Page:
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It has been a banner year for Dorotheum, one of Europe’s most prominent auction houses. Auctions across all categories, including fine arts, automobiles, and rare jewels fetched high prices and broke records, catapulting Dorotheum into the forefront of the auction world.
This year, vintage automobiles featured a 95 percent sales rate within the category, with a 1963 Shelby Cobra Mk. I selling for €1,012,000 (about $1.1 million). This iconic piece was the highest-selling car of the season, with a 1960 Ferrari 250 GT Pininfarina Coupé and a 1974 blue Lancia Stratos HF coming in close behind at €572,000 and €379,500, respectively ($620,200 and $411,500).
These historic auctions will surely set the tone for further advances by Dorotheum in this exciting category during the year to come. Other unique success stories from 2015 include the sales of a single-owner collection entitled “Bicycles From the Embacher Collection” in May, and the most-expensive-written document ever sold by the house, an eleventh-century autograph known as “Rituals,” which sold for €356,800 ($386,900) in June. An Otto Prutscher piece, “Cupboard on Table,” sold for €244,414 ($265,000)—more than six times the estimated price—at a design auction in May.
While Dorotheum made countless strides in a wide variety of categories this year, the fine arts categories remained at the center of the house’s auctions. It proved to be an exceptional year for old master paintings, with offerings by Jan Brueghel, Pieter Brueghel II, Giovan Batista Salvi, and Frans Pourbus II all selling for well over €300,000 ($325,600). A 19th-century painting by Polish painter Jan Matejko also fetched more than three times its original estimate, selling for €344,600 ($373,600).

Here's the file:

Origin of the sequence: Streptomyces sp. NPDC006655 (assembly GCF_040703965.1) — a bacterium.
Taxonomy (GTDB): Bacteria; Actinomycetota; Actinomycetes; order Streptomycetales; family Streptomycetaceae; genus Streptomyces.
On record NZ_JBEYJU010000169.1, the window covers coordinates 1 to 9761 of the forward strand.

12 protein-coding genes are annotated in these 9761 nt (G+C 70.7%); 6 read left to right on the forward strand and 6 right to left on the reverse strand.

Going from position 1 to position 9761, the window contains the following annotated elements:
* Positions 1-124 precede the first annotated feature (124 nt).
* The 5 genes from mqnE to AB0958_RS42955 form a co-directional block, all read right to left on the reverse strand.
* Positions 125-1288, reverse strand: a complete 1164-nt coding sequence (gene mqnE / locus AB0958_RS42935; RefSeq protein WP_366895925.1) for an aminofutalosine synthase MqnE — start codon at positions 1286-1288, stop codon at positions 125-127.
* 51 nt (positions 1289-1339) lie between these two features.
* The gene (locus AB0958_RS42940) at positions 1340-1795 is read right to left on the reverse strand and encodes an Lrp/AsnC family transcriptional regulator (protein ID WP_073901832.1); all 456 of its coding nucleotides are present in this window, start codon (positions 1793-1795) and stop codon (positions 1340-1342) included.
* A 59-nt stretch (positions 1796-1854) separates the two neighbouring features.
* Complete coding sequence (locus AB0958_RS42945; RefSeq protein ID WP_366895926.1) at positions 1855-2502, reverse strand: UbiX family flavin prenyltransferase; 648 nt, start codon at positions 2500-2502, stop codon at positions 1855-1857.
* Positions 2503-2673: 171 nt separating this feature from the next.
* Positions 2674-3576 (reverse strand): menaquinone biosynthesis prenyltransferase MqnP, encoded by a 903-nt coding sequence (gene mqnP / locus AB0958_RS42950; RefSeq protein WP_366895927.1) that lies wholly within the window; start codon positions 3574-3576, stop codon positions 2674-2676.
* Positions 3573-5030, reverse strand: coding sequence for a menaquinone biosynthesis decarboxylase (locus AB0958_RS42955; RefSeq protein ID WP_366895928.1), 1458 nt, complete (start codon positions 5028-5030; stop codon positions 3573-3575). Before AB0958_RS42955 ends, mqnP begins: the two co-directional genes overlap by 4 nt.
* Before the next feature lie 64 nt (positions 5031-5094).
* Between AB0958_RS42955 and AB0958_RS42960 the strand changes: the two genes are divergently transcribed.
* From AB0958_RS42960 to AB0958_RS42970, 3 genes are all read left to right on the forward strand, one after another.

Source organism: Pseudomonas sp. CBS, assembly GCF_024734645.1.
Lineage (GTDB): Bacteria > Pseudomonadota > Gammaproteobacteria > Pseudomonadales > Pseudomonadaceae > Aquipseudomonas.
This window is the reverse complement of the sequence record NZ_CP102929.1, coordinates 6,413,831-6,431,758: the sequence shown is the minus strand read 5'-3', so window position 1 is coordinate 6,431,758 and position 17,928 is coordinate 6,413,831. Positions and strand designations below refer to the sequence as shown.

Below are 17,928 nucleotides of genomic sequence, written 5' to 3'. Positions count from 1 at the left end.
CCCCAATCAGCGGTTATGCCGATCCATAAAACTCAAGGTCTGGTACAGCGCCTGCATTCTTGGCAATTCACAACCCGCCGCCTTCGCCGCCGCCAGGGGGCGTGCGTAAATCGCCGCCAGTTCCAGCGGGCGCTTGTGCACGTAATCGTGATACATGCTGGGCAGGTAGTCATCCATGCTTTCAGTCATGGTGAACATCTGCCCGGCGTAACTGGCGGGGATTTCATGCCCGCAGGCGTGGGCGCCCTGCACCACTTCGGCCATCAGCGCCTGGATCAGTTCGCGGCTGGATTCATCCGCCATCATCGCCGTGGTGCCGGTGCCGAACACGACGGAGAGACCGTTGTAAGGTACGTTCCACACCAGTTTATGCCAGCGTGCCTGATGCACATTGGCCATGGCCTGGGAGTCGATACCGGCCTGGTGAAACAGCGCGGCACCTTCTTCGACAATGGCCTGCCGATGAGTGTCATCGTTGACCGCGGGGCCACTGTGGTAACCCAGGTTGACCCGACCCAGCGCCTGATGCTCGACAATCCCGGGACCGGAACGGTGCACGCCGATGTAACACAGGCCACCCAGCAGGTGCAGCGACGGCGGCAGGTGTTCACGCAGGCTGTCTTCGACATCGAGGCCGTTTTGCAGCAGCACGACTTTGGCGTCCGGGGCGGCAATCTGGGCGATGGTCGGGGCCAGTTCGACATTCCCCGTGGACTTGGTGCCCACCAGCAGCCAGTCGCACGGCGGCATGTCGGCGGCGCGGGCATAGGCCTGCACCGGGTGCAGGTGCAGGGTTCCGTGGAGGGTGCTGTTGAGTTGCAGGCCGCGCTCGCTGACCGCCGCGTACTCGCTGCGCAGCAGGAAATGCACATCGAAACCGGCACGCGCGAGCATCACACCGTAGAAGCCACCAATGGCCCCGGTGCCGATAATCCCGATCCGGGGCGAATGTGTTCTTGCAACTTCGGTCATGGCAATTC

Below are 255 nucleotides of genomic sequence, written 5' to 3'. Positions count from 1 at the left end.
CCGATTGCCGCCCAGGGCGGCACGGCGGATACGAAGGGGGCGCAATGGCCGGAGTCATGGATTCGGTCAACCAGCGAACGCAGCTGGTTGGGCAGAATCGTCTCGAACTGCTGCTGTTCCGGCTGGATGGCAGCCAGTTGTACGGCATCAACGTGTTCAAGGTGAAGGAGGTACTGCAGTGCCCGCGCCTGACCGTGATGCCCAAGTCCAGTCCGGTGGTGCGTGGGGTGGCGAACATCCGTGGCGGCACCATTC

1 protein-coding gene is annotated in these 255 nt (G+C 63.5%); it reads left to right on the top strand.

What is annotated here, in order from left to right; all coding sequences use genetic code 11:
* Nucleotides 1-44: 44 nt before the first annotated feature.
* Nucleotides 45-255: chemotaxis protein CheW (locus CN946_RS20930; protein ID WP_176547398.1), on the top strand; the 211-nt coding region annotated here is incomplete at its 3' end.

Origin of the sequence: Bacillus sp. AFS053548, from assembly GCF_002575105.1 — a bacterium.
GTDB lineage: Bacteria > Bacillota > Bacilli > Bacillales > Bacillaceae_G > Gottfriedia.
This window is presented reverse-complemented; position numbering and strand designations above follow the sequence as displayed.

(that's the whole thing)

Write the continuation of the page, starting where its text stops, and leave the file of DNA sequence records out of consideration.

The real star category of the year, though, was Italian and German avant-garde work. The perennially popular Gerhard Richter saw two of his works, Green-Blue-Red and Abstract, sell for prices well above €350,000 ($379,600). An untitled box with nails and cut-outs by ZERO group artist Günther Uecker sold for €295,800 ($320,700).
Enrico Castellani’s Superficie (“Surface”) broke international records, coming it at €965,000 ($1.06 million), the highest price ever paid for a work from Castellani’s early period. Mauro Staccioli’s sculpture, Ellisse, which sold for €204,300 ($221,500), also achieved a new artist record.
After this year of record-setting auctions across categories, the coming season at Dorotheum will be one to watch. Collectors looking to add variety, depth, and prestige to their collections should turn to Dorotheum in 2016.
Below, a video produced by Dorotheum about its 2015 highlights.